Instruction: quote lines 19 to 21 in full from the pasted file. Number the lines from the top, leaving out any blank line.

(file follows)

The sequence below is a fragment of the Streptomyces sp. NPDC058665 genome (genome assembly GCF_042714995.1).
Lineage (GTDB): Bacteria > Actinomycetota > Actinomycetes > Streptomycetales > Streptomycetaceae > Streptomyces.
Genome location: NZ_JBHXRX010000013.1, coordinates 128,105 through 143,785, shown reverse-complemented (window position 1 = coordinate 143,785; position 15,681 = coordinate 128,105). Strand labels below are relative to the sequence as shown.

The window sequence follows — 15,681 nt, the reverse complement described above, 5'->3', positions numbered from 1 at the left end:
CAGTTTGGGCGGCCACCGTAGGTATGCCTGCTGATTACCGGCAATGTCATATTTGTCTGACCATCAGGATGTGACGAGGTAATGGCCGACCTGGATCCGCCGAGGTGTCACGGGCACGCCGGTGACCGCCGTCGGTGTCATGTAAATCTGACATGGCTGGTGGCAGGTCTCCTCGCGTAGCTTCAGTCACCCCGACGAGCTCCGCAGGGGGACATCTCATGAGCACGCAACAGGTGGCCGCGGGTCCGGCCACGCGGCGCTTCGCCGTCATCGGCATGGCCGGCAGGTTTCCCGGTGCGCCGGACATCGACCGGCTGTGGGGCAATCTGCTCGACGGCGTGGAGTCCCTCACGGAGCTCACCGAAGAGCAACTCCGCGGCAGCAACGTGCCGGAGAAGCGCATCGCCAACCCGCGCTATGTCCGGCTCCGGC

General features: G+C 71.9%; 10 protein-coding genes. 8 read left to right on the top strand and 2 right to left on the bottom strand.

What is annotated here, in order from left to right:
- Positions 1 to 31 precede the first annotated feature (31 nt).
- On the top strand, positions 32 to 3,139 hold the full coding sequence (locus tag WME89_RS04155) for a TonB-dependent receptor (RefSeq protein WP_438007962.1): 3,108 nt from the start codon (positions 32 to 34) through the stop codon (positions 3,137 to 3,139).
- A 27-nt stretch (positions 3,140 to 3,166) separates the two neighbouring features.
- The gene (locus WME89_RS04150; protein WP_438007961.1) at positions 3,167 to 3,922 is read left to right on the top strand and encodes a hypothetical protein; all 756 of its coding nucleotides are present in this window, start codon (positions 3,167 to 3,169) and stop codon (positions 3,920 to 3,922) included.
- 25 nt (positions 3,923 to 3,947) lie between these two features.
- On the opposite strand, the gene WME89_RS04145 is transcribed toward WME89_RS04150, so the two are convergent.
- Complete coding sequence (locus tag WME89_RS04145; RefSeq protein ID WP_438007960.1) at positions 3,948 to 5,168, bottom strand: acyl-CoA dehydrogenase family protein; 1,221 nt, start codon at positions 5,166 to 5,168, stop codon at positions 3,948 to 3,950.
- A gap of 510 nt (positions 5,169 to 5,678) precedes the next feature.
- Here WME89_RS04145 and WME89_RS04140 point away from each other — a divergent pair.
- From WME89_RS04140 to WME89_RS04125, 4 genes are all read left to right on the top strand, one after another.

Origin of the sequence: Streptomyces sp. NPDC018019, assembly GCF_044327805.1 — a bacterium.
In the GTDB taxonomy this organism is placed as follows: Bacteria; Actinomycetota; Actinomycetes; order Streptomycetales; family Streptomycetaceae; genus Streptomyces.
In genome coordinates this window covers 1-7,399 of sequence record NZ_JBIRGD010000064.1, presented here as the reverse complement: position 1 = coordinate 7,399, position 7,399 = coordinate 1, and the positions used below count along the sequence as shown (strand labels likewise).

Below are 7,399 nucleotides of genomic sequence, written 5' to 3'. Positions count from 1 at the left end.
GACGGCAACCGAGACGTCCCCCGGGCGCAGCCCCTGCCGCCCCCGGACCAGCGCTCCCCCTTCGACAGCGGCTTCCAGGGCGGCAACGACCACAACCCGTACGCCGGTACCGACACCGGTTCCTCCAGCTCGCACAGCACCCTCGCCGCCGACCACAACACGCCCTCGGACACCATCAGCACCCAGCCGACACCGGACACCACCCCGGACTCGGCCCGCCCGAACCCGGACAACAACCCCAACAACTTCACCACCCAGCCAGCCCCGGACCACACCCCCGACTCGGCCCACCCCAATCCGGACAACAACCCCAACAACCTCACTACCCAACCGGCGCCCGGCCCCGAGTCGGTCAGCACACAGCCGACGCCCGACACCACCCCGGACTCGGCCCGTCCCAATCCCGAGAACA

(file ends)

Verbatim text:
In the GTDB taxonomy this organism is placed as follows: Bacteria; Actinomycetota; Actinomycetes; order Streptomycetales; family Streptomycetaceae; genus Streptomyces.
In genome coordinates this window covers 1-7,399 of sequence record NZ_JBIRGD010000064.1, presented here as the reverse complement: position 1 = coordinate 7,399, position 7,399 = coordinate 1, and the positions used below count along the sequence as shown (strand labels likewise).

Below are 7,399 nucleotides of genomic sequence, written 5' to 3'. Positions count from 1 at the left end.